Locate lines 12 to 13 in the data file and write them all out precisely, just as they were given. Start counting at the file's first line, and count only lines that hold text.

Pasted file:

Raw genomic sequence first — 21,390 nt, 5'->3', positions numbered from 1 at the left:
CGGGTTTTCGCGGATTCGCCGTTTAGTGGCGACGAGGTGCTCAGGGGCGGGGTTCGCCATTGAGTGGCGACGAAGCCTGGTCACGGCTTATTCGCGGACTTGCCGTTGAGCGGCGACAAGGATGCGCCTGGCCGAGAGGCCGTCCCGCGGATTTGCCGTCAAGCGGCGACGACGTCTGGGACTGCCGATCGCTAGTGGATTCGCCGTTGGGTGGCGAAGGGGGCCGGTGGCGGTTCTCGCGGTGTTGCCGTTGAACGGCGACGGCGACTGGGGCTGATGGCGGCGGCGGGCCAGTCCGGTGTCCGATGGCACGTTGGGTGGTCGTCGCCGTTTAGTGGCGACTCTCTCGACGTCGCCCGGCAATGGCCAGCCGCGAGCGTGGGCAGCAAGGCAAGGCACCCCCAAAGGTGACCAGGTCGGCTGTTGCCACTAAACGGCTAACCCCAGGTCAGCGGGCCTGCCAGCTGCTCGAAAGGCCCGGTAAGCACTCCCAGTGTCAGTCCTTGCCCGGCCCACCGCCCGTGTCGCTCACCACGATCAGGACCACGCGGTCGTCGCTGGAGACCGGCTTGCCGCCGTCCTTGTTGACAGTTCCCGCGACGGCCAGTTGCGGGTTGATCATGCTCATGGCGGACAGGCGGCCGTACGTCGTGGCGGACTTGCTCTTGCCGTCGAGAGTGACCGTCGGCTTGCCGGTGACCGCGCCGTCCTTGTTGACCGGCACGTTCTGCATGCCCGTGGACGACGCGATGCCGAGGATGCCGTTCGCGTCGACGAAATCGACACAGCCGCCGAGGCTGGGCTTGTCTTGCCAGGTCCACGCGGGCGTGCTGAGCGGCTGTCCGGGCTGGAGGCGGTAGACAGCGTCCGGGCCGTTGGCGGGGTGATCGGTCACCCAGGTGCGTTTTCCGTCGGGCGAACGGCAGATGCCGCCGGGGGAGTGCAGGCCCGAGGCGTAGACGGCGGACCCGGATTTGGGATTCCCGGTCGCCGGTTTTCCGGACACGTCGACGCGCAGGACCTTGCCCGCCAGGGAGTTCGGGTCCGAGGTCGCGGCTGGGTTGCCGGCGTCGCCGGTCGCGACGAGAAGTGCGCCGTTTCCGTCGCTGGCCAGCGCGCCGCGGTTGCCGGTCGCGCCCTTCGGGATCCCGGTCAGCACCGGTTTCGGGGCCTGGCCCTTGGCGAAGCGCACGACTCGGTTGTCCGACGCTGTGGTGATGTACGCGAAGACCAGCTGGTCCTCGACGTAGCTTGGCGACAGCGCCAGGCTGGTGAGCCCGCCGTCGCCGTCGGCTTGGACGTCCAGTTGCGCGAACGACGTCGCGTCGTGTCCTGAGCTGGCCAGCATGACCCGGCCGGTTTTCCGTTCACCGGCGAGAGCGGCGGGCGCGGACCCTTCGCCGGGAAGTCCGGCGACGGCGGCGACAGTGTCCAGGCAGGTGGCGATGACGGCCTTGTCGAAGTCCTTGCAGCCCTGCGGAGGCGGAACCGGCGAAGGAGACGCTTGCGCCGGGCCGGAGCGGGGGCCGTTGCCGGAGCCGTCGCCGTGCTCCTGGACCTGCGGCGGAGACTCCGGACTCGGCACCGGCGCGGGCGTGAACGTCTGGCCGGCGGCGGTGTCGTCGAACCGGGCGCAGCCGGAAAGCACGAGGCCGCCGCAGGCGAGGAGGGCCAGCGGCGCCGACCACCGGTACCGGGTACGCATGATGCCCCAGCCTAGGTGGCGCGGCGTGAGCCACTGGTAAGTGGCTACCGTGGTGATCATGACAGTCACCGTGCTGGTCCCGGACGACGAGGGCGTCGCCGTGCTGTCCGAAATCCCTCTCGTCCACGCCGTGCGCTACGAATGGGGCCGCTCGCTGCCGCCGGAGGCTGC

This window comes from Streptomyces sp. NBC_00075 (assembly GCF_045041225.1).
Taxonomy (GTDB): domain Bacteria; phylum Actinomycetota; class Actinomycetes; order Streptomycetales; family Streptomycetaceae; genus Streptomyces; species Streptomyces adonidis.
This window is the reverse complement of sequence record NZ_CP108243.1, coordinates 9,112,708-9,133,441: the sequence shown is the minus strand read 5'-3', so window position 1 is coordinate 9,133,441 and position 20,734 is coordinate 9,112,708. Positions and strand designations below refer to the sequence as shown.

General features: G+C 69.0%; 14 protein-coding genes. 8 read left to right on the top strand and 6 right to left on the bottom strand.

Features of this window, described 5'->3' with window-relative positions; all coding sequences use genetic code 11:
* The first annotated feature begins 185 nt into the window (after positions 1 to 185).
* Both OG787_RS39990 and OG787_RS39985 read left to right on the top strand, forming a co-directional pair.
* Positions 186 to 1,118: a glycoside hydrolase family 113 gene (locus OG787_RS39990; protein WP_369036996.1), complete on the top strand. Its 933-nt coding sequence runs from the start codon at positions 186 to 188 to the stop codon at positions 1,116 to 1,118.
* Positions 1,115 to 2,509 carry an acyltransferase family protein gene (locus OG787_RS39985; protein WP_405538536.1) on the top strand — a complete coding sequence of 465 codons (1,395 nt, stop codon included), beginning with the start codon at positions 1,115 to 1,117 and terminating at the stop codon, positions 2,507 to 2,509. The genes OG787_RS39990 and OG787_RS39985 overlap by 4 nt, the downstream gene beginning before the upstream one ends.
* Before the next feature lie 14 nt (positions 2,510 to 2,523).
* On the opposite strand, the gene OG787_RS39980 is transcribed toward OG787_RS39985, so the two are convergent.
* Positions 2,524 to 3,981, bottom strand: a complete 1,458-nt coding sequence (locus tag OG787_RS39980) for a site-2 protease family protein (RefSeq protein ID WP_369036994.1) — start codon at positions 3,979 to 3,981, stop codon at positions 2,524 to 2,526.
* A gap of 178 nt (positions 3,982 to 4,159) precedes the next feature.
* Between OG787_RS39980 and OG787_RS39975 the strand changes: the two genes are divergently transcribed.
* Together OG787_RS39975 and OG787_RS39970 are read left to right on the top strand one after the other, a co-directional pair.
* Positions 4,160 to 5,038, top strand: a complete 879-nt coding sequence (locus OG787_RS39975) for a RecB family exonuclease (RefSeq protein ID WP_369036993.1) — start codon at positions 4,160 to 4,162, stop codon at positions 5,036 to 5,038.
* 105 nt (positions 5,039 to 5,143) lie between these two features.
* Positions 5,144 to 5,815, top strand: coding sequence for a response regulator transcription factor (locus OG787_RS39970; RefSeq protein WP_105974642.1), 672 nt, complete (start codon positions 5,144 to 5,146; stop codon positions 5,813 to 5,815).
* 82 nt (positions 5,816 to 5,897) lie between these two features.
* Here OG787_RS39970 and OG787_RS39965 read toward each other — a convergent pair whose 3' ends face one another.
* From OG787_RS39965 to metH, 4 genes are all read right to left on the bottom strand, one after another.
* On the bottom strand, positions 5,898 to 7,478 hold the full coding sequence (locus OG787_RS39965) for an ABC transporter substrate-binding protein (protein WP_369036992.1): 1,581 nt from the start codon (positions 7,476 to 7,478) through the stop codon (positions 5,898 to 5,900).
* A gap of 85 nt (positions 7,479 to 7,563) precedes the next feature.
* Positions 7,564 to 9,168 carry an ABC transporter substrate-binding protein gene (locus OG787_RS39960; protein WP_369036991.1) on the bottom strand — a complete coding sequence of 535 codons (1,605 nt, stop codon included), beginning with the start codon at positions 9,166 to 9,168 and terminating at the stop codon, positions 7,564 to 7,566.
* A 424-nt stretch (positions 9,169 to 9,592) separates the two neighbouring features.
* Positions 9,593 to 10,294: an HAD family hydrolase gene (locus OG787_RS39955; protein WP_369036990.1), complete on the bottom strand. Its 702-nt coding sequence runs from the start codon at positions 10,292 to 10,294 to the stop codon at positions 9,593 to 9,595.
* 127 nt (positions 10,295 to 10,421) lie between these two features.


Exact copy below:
* Before the next feature lie 14 nt (positions 2,510 to 2,523).
* On the opposite strand, the gene OG787_RS39980 is transcribed toward OG787_RS39985, so the two are convergent.